Tiruvannamalai Travel Guide- Ramana Ashram, Arunachala Girivalam, and more

Non-edited picture of the divine Arunachala hill on a beautiful evening from Samudram Eri

When Arunachala calls, you come. Every place has a certain field of energy and depending on a person’s frequency at a point in time, the person reaches a place where the frequencies are in resonance. As Advaita (non duality) says, everything is playing out perfectly, everything is divine play orchestrated perfectly to the tiniest detail. The question of free will and such only occurs to the mind and as soon as the mind subsides, rests in the heart, there is only existence. Perfect existence remains. Sat Chit Ananda (Existence Consciousness Bliss).

Arunachala Hill is physically 2670 feet tall and more than 3 billion years old! Spiritually, it is considered to be Shiva himself. For centuries, saints and sages have performed intense sadhana on and around the hill and it is said that at any point in time, there are 60 to 70 realized beings living in the periphery of the mountain. These beings may take up any form- dog or a cat or a cow or maybe an apparently mad person or a beggar. They may also be present amidst us like a ‘normal’ human being living everyday life. Coming to understand ‘realization’- it is never about the person. It is always about the state of the mind. As soon as the mind subsides, as soon as the mind rests in the heart, as soon as all the filters are dropped, realization arises.

I’ve been visiting Tiruvannamalai since 2015 and earlier in 2021, moved to the temple town. There are several travel guides and information on the internet already written by devotees from all over the world, here is one more such post which tries to aggregate information in one place for a person who’s visiting for a couple of days. If you’re visiting for a longer time, the place unfolds itself at its own time.

First things first, a big bow to Sri Ramana Maharshi, the divine light of Arunachala. The sage lived in the body from 1879-1950 of which 54 years were spent in Tiruvannamalai. At the age of 16, he had a divine death experience which gave him instant realization and having heard the name ‘Arunachala’ earlier, he at once decided to come here and merge with the mountain, Shiva (the entire story and a lot more on Sri Ramanasramam website). The Ashram is located 1.5km from the famous 16th century Shiva Temple- Arulmigu Arunachaleshwar temple, also called the ‘main temple’ by some, and 3.5km from the Tiruvannamalai bus stand.

So, if you’re coming for say, a weekend, a typical itinerary would look like:

Visit Ramanashramam– The Ashram has several halls where one can meditate and connect with the inquiry of “Who Am I?” Right at the entrance, on the right, there is a bookshop which has numerous books on the life of Ramana Maharshi, his devotees and the teachings. There is chanting by the Ved Pathshala boys at 8am followed by an arti at around 9.15am. There is also prasad (food) served for everyone (free of cost) at about 10.15am. This usually has delicious curd rice and sambhar rice with pickle.

Swami Seshadri Swamigal’s Ashram is right next to Ramana Ashram. When Ramana Maharshi came to Tiruvannamalai and was in the Patala Lingam (basement at Arunachaleshwar temple) in Samadhi, Seshadri Swami played a pivotal role in protecting Ramana Maharshi’s body and bringing it to a safe place. There is a beautiful meditation hall in Seshadri Ashram as well and their canteen is well known for serving some amazing simple south Indian food throughout the day and evening at a nominal price. Do try out their afternoon meals.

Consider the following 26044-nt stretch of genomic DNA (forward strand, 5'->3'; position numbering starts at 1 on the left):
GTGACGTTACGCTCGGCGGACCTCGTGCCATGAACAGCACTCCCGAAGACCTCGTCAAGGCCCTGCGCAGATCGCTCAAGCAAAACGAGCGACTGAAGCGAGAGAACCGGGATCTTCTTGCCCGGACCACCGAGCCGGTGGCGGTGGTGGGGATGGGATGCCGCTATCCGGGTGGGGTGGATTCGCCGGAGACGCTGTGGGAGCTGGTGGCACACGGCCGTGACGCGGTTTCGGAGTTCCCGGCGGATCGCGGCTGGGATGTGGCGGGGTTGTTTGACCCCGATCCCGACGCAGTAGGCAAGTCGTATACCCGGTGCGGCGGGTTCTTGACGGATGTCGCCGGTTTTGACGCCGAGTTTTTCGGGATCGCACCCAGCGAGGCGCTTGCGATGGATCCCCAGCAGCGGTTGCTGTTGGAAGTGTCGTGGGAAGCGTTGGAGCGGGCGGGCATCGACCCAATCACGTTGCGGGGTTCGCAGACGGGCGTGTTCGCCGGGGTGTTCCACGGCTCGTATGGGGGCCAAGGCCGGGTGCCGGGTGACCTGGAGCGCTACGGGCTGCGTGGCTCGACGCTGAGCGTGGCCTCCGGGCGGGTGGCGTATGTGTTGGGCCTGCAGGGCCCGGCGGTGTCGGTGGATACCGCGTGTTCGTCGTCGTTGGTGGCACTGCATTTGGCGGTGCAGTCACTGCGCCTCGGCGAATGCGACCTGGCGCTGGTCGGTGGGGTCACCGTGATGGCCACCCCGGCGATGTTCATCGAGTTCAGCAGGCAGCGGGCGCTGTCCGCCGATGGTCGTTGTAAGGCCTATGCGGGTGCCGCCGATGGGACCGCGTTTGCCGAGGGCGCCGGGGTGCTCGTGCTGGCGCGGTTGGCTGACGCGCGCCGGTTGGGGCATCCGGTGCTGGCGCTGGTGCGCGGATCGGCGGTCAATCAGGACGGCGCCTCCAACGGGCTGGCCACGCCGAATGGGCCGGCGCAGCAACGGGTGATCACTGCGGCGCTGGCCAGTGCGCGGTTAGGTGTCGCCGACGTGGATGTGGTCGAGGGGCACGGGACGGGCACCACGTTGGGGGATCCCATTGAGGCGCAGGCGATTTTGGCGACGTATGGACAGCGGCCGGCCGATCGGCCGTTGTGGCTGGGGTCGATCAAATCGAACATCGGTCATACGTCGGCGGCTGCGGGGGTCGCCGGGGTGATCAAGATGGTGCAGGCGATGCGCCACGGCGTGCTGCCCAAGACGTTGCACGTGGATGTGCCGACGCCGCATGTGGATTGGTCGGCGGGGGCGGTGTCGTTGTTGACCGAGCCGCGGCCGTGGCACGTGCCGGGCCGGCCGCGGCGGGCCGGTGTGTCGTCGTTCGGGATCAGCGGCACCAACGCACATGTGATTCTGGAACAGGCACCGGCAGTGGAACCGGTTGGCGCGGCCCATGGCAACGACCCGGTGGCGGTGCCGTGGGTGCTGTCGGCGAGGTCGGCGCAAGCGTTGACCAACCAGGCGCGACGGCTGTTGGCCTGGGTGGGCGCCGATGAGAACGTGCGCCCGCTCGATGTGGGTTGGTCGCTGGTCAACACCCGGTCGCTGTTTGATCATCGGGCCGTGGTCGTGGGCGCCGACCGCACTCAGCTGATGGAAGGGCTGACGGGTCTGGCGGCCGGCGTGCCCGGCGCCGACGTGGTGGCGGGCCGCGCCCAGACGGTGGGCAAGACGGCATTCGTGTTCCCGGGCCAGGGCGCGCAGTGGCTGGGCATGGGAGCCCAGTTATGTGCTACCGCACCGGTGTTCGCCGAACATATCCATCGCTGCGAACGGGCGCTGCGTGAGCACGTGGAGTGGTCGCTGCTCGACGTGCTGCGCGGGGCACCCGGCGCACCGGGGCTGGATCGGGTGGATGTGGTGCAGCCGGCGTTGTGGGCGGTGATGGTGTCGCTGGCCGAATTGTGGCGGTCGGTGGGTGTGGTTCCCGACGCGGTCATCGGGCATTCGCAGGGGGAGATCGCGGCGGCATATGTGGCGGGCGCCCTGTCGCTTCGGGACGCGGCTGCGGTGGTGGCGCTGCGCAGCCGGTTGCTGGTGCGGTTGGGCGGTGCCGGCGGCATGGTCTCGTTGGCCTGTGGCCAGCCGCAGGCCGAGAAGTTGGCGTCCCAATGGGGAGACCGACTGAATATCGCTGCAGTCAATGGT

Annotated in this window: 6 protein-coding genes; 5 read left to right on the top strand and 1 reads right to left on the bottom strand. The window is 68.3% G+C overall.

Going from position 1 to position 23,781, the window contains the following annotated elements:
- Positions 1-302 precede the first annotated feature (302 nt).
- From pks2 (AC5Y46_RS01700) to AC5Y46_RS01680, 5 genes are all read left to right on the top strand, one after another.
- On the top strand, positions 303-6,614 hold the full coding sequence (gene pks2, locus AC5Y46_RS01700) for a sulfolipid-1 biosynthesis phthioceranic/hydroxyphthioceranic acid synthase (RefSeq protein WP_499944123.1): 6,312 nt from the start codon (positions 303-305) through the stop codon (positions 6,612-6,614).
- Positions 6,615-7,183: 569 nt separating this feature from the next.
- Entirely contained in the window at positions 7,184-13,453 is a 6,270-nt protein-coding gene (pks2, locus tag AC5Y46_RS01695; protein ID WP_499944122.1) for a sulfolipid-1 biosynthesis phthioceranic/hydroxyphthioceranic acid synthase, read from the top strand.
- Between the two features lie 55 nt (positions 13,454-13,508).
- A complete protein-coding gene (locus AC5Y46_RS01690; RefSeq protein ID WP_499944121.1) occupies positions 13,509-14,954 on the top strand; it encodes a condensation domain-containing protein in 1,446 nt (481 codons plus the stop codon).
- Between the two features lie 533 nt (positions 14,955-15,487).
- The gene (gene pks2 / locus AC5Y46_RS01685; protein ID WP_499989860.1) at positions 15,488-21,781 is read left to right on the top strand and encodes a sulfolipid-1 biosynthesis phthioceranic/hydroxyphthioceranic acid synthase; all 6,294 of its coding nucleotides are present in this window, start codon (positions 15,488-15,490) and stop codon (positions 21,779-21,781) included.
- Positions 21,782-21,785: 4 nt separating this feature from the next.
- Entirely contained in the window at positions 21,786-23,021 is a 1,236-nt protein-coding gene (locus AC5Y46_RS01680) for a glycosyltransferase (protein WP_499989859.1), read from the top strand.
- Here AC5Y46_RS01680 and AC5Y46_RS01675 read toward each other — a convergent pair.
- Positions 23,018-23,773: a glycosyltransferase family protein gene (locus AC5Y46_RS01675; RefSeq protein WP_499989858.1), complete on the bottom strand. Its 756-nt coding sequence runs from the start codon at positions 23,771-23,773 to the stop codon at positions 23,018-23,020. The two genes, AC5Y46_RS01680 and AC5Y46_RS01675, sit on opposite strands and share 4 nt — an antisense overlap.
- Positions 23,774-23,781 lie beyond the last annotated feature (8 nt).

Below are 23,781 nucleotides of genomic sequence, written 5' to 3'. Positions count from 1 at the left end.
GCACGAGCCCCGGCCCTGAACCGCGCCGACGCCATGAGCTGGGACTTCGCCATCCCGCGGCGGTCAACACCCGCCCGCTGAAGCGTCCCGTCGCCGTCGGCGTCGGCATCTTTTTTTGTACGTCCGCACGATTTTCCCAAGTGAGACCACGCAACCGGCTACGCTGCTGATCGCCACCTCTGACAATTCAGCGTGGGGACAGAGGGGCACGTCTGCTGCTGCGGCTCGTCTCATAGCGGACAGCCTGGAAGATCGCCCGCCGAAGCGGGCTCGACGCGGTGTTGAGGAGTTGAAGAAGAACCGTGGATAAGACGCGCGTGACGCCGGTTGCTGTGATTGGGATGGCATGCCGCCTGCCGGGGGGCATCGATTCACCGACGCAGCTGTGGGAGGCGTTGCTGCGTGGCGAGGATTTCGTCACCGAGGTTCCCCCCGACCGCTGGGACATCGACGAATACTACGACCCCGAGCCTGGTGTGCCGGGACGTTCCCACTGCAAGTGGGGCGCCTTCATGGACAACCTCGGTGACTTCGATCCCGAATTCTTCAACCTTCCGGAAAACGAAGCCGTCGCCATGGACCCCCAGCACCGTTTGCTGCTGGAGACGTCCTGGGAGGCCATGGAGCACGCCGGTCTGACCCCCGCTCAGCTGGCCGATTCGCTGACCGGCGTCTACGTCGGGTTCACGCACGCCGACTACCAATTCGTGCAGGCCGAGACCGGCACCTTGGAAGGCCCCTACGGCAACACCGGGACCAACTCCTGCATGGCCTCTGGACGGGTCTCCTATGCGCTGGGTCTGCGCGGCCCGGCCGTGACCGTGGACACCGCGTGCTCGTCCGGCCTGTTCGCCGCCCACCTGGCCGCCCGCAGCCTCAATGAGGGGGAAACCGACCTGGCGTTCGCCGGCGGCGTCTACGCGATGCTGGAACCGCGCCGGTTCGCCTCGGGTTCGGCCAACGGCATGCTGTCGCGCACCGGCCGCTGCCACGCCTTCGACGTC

Skandashram and Virupaksha Caves: These are caves where Ramana Maharshi meditated after he moved up the mountain from the Aruanchaleshwar temple, Gurumurtham and a couple of other places where he stayed briefly. The great sage spent 16 years at Virupaksha Cave (1899-1915) and 6 years at Skandashram (1915-1921) before moving to where the current Ashram at the foot of the hill. These caves are about a 45 minute walk (1.5km from behind the ashram and can also be entered where the road ends from Agni Lingam). The caves (very small ashrams) haven’t been opened post the pandemic but hopefully, devotees will soon be able to visit the caves soon again.

Visit the Main Arulmigu Arunachaleshwar Temple and the Adi Annamalai Temple: Both of these are ancient temples which are active and a modern mind would find them to be more ritualistic in nature. But both of them are incredibly powerful and also make them worth a visit for the architecture itself. It was the Arunachaleshwar Temple where Ramana Maharshi first came and went straight to sactum sanctorum which mysteriously happened to be unguarded on that particular day. There are pictures of Ramana Maharshi and a temple dedicated to him in the basement Patala Lingam where Bhagwan was in Samadhi.

Girivalam (‘Giri’ means a mountain and ‘valam’ is to go around): This is a very powerful spiritual practice highly recommended by Ramana Maharshi. Saints and sages and common people have been performing the circumambulation of the Arunachala Hill for centuries for several reasons- to purify the mind, fulfill wishes, as a physical exercise, and maybe just for the experience. The 14km walk (usually done barefoot) is done in silence or chanting God’s name by keeping the mountain (Shiva) to one’s right and taking its darshan as much as possible. One of the reasons for doing the parikrama barefoot is also so that the aspirant also remains in the present and now at every moment.